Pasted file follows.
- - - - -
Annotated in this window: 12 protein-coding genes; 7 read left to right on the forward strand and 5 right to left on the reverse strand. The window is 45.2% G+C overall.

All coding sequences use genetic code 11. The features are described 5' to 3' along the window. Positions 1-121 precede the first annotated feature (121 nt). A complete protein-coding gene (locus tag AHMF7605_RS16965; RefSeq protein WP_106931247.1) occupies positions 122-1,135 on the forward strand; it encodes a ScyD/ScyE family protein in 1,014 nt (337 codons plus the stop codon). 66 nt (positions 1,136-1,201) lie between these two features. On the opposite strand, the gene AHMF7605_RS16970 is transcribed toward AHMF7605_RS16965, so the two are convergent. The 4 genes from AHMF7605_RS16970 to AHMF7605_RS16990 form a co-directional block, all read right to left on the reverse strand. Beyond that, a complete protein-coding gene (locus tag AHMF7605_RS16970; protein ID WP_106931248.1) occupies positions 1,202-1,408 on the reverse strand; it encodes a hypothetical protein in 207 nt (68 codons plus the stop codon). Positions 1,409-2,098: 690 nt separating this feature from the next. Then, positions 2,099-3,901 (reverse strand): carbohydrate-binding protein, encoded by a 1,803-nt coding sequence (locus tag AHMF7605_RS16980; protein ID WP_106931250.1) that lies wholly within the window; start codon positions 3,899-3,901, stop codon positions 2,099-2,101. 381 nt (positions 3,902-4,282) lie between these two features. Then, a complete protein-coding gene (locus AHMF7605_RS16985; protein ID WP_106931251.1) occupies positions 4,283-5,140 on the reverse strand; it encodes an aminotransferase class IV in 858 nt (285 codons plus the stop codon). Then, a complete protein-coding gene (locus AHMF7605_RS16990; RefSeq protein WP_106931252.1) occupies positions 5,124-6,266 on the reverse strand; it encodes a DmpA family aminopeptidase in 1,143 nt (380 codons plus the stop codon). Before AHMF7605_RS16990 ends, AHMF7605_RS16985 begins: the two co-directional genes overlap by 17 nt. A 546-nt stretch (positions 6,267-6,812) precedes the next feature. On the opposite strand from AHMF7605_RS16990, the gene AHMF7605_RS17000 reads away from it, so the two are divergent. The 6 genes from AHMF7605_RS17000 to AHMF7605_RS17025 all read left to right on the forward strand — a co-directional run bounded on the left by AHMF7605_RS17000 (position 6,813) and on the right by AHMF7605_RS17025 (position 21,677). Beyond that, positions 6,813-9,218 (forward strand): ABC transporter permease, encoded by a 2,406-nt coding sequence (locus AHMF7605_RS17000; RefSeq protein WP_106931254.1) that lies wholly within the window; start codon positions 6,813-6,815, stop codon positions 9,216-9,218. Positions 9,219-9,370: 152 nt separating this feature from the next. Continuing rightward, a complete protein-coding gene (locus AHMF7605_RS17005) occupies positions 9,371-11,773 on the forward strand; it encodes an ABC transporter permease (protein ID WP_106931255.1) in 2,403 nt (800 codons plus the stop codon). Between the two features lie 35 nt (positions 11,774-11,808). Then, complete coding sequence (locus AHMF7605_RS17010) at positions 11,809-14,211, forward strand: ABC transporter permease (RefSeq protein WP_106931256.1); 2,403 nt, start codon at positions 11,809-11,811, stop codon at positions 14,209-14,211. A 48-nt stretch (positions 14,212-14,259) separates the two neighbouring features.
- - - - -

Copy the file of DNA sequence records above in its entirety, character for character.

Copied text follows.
Annotated in this window: 12 protein-coding genes; 7 read left to right on the forward strand and 5 right to left on the reverse strand. The window is 45.2% G+C overall.

All coding sequences use genetic code 11. The features are described 5' to 3' along the window. Positions 1-121 precede the first annotated feature (121 nt). A complete protein-coding gene (locus tag AHMF7605_RS16965; RefSeq protein WP_106931247.1) occupies positions 122-1,135 on the forward strand; it encodes a ScyD/ScyE family protein in 1,014 nt (337 codons plus the stop codon). 66 nt (positions 1,136-1,201) lie between these two features. On the opposite strand, the gene AHMF7605_RS16970 is transcribed toward AHMF7605_RS16965, so the two are convergent. The 4 genes from AHMF7605_RS16970 to AHMF7605_RS16990 form a co-directional block, all read right to left on the reverse strand. Beyond that, a complete protein-coding gene (locus tag AHMF7605_RS16970; protein ID WP_106931248.1) occupies positions 1,202-1,408 on the reverse strand; it encodes a hypothetical protein in 207 nt (68 codons plus the stop codon). Positions 1,409-2,098: 690 nt separating this feature from the next. Then, positions 2,099-3,901 (reverse strand): carbohydrate-binding protein, encoded by a 1,803-nt coding sequence (locus tag AHMF7605_RS16980; protein ID WP_106931250.1) that lies wholly within the window; start codon positions 3,899-3,901, stop codon positions 2,099-2,101. 381 nt (positions 3,902-4,282) lie between these two features. Then, a complete protein-coding gene (locus AHMF7605_RS16985; protein ID WP_106931251.1) occupies positions 4,283-5,140 on the reverse strand; it encodes an aminotransferase class IV in 858 nt (285 codons plus the stop codon). Then, a complete protein-coding gene (locus AHMF7605_RS16990; RefSeq protein WP_106931252.1) occupies positions 5,124-6,266 on the reverse strand; it encodes a DmpA family aminopeptidase in 1,143 nt (380 codons plus the stop codon). Before AHMF7605_RS16990 ends, AHMF7605_RS16985 begins: the two co-directional genes overlap by 17 nt. A 546-nt stretch (positions 6,267-6,812) precedes the next feature. On the opposite strand from AHMF7605_RS16990, the gene AHMF7605_RS17000 reads away from it, so the two are divergent. The 6 genes from AHMF7605_RS17000 to AHMF7605_RS17025 all read left to right on the forward strand — a co-directional run bounded on the left by AHMF7605_RS17000 (position 6,813) and on the right by AHMF7605_RS17025 (position 21,677). Beyond that, positions 6,813-9,218 (forward strand): ABC transporter permease, encoded by a 2,406-nt coding sequence (locus AHMF7605_RS17000; RefSeq protein WP_106931254.1) that lies wholly within the window; start codon positions 6,813-6,815, stop codon positions 9,216-9,218. Positions 9,219-9,370: 152 nt separating this feature from the next. Continuing rightward, a complete protein-coding gene (locus AHMF7605_RS17005) occupies positions 9,371-11,773 on the forward strand; it encodes an ABC transporter permease (protein ID WP_106931255.1) in 2,403 nt (800 codons plus the stop codon). Between the two features lie 35 nt (positions 11,774-11,808). Then, complete coding sequence (locus AHMF7605_RS17010) at positions 11,809-14,211, forward strand: ABC transporter permease (RefSeq protein WP_106931256.1); 2,403 nt, start codon at positions 11,809-11,811, stop codon at positions 14,209-14,211. A 48-nt stretch (positions 14,212-14,259) separates the two neighbouring features.